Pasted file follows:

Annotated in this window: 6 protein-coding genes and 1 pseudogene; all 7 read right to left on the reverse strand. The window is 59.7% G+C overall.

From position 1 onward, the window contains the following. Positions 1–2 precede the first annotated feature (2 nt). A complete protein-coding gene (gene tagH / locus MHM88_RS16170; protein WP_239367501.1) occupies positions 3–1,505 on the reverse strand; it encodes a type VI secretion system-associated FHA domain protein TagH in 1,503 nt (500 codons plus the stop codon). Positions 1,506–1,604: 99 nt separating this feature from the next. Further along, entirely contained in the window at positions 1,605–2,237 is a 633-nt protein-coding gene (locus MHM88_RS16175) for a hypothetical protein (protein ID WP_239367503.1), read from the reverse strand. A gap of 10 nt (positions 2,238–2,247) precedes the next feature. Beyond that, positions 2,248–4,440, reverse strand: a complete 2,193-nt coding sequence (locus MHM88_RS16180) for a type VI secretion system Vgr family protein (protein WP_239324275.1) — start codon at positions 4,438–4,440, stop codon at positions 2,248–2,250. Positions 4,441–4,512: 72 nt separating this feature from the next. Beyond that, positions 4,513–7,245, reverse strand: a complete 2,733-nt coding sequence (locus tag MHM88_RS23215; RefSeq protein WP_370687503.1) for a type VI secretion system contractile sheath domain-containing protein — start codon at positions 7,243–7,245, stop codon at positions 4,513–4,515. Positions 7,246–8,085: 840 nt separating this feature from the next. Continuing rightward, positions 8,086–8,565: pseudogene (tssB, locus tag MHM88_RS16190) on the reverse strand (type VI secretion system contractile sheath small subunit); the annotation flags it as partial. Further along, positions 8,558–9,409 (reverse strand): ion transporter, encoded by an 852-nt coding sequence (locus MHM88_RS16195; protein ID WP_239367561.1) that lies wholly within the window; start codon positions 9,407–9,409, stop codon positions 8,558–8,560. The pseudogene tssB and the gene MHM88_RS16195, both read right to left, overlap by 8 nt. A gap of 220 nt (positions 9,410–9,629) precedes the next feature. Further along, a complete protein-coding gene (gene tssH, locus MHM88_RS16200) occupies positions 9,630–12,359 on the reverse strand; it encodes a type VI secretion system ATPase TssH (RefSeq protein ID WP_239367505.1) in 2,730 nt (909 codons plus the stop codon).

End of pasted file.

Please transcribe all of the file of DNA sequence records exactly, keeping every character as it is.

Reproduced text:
Annotated in this window: 6 protein-coding genes and 1 pseudogene; all 7 read right to left on the reverse strand. The window is 59.7% G+C overall.

From position 1 onward, the window contains the following. Positions 1–2 precede the first annotated feature (2 nt). A complete protein-coding gene (gene tagH / locus MHM88_RS16170; protein WP_239367501.1) occupies positions 3–1,505 on the reverse strand; it encodes a type VI secretion system-associated FHA domain protein TagH in 1,503 nt (500 codons plus the stop codon). Positions 1,506–1,604: 99 nt separating this feature from the next. Further along, entirely contained in the window at positions 1,605–2,237 is a 633-nt protein-coding gene (locus MHM88_RS16175) for a hypothetical protein (protein ID WP_239367503.1), read from the reverse strand. A gap of 10 nt (positions 2,238–2,247) precedes the next feature. Beyond that, positions 2,248–4,440, reverse strand: a complete 2,193-nt coding sequence (locus MHM88_RS16180) for a type VI secretion system Vgr family protein (protein WP_239324275.1) — start codon at positions 4,438–4,440, stop codon at positions 2,248–2,250. Positions 4,441–4,512: 72 nt separating this feature from the next. Beyond that, positions 4,513–7,245, reverse strand: a complete 2,733-nt coding sequence (locus tag MHM88_RS23215; RefSeq protein WP_370687503.1) for a type VI secretion system contractile sheath domain-containing protein — start codon at positions 7,243–7,245, stop codon at positions 4,513–4,515. Positions 7,246–8,085: 840 nt separating this feature from the next. Continuing rightward, positions 8,086–8,565: pseudogene (tssB, locus tag MHM88_RS16190) on the reverse strand (type VI secretion system contractile sheath small subunit); the annotation flags it as partial. Further along, positions 8,558–9,409 (reverse strand): ion transporter, encoded by an 852-nt coding sequence (locus MHM88_RS16195; protein ID WP_239367561.1) that lies wholly within the window; start codon positions 9,407–9,409, stop codon positions 8,558–8,560. The pseudogene tssB and the gene MHM88_RS16195, both read right to left, overlap by 8 nt. A gap of 220 nt (positions 9,410–9,629) precedes the next feature. Further along, a complete protein-coding gene (gene tssH, locus MHM88_RS16200) occupies positions 9,630–12,359 on the reverse strand; it encodes a type VI secretion system ATPase TssH (RefSeq protein ID WP_239367505.1) in 2,730 nt (909 codons plus the stop codon).